This thought continues in the New Testament and is perhaps best put into words by the Apostle Paul: “For the weapons of our warfare are not carnal but mighty in God for pulling down strongholds, casting down arguments and every high thing that exalts itself against the knowledge of God bringing every thought into captivity to the obedience of Christ.” (2 Corinthians 10:4)  No, the sword, or the far more advanced weapons of this day; are not for the hands of Christians to usher in the Kingdom of God.  Neither do we declare another human as our enemy because “we do not wrestle against flesh and blood, but against principalities, against powers, against the rulers of the darkness of this age, against spiritual hosts of wickedness in the heavenly places.” (Ephesians 6:12)

Perhaps all this is easy for me to say.  I do not live in a country where I am under threat of death for speaking what I believe.  That is true.  My life is not in danger (I hope) but I have experienced divisions.  There have been separations and an end to relationships. I know the pain of separation because of my faith.  I can speak to the truth of Luke 12:51 if not to Matthew 10: 34, and I can also speak to the truth of the peace of God centered in Jesus. I am so grateful for His peace, the peace that surpasses all human understanding and trust that one day, He will put an end to all divisions.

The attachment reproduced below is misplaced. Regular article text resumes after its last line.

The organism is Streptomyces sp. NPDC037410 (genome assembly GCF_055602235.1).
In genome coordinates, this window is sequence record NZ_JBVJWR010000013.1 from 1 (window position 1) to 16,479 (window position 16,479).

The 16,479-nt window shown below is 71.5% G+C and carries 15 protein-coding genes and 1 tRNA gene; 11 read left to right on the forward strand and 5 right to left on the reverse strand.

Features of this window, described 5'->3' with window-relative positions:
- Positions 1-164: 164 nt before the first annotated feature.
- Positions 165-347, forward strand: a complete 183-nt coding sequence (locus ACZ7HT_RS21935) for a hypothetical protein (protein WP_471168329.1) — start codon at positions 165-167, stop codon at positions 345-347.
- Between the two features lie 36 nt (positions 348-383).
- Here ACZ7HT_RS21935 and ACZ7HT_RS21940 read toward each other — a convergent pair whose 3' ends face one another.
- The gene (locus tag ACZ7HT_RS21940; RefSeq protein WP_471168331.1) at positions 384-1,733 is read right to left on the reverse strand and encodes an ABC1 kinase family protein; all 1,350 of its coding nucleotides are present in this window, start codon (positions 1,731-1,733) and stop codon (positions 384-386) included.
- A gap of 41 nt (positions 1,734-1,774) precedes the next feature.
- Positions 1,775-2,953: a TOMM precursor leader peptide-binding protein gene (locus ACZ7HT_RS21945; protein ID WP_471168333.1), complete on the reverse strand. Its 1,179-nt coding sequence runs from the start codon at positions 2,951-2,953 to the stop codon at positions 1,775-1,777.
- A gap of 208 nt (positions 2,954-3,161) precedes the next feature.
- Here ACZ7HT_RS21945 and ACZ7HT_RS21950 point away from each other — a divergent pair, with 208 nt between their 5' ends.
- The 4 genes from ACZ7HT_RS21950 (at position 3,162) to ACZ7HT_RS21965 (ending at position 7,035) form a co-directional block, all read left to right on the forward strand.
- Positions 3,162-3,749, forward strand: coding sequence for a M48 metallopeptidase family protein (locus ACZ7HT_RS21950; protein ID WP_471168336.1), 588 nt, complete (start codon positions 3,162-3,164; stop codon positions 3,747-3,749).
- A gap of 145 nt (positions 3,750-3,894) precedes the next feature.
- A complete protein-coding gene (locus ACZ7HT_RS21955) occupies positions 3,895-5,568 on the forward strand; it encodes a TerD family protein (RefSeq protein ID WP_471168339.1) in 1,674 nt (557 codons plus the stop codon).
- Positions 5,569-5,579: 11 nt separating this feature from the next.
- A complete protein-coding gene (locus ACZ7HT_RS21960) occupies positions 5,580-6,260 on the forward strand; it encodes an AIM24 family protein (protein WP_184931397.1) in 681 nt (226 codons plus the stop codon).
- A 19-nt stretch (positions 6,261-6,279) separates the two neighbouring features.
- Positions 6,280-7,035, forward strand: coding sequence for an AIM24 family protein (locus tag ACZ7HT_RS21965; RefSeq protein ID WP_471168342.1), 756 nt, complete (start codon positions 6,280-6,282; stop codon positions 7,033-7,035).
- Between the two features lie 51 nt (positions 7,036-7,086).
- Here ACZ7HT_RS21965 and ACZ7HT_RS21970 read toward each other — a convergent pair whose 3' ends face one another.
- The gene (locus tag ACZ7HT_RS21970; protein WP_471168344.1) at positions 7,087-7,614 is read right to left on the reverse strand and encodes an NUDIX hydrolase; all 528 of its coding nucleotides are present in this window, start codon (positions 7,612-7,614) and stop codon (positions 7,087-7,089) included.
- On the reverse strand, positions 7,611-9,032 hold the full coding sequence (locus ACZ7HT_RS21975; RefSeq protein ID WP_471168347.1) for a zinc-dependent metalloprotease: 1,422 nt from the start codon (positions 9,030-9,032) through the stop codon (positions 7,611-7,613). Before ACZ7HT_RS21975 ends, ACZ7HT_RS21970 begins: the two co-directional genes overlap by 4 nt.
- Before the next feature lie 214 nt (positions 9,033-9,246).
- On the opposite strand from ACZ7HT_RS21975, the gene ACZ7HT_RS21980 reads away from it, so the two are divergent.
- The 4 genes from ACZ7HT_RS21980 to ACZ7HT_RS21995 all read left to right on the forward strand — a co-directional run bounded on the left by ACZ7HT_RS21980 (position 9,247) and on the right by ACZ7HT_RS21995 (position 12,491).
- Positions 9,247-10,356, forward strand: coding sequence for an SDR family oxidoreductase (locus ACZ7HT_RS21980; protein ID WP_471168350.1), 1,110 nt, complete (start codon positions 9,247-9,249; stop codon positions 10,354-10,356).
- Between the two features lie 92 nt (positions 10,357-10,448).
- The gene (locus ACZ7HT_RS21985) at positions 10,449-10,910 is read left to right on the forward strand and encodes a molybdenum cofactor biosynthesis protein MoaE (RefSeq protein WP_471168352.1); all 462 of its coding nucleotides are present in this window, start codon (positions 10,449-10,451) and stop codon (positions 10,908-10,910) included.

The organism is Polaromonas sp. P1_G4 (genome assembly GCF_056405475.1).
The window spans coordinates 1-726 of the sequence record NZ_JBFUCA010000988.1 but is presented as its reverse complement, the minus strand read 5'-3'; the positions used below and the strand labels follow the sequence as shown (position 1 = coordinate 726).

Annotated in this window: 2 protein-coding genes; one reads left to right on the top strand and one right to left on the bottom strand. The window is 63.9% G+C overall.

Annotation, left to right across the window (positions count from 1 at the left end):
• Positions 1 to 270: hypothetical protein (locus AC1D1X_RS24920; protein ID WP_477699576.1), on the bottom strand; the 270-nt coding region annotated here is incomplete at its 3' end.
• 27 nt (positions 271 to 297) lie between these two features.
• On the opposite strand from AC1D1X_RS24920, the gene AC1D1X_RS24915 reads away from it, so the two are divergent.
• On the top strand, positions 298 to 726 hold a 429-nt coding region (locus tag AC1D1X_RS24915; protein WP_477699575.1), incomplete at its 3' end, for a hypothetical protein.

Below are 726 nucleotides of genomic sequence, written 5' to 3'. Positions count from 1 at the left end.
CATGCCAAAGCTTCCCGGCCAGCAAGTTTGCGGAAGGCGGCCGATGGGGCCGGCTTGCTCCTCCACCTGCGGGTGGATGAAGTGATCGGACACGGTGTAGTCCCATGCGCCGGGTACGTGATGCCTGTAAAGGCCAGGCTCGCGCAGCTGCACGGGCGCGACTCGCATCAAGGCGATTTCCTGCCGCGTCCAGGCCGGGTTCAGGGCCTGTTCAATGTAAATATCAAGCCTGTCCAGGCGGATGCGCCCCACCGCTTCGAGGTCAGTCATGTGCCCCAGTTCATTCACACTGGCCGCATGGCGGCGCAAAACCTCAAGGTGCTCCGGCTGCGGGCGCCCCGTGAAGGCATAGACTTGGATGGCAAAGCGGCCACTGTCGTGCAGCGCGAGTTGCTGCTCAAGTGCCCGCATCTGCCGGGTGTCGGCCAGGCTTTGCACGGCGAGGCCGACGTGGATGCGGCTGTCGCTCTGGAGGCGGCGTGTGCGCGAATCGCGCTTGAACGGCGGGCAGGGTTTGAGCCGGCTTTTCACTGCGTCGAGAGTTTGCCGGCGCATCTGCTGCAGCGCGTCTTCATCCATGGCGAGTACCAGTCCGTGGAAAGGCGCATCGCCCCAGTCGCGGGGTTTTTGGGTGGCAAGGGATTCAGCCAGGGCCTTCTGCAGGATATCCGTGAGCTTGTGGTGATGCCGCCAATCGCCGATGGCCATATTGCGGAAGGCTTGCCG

Until that day, His peace is in us in the midst of whatever we may face.  “These things I have spoken to you, that in Me you may have peace.  In the world you will have tribulation; but be of good cheer, I have overcome the world” (John 16:33) and “Peace I leave with you.  My peace I give unto you; not as the world gives do I give unto you.  Let not your heart be troubled, neither let it be afraid.”  (John 14:27)

His peace is also, quite literally, a fortress.  Philippians 4:6-7 says, “Be anxious for nothing but in everything by prayer and supplication with thanksgiving, let your requests be made known to God and the peace of God, which surpasses all understanding, will guard your hearts and minds through Christ Jesus.”  The word “guard” here is phroureo (G5432) and means “to be a watcher in advance i.e. to mount guard as a sentinel (post spies at gates), to hem in, protect; –keep (with a garrison).”

What a peace is this!  It is not given by the world, it is not given to the world, and it can never be found there.  The Hastings Bible Dictionary says, “The transition from OT to NT usage (of peace) strikingly illustrates the inwardness of Christianity.”  The entry for peace also contains a quote from G.G. Findlay: “Peace on earth is to flow from the peace of Christ that rules in Christian hearts.”  The will of God is peace on earth but this peace is found only in Jesus.  It is the fruit of Christian lives because of His Spirit in us.  May the Spirit open our eyes to the reality of His peace and then may we go into our daily lives with our feet shod with the preparation of the gospel of peace.  (Ephesians 6:15)



Unless notes otherwise, scriptures are quoted from the New King James Version of the Holy Bible, Thomas Nelson, Inc. 1982

Hastings, James, Hastings’ Dictionary of the Bible, Hendrickson Publishers, Inc., Reprint from the edition originally published by Charles Scribner’s Sons, New York, 1909, March 2001, Page 696-697

Strong, James, LLD., S.T.D., The New Strong’s Exhaustive Concordance of the Bible, Thomas Nelson Publishers, Nashville, Tennessee, 1990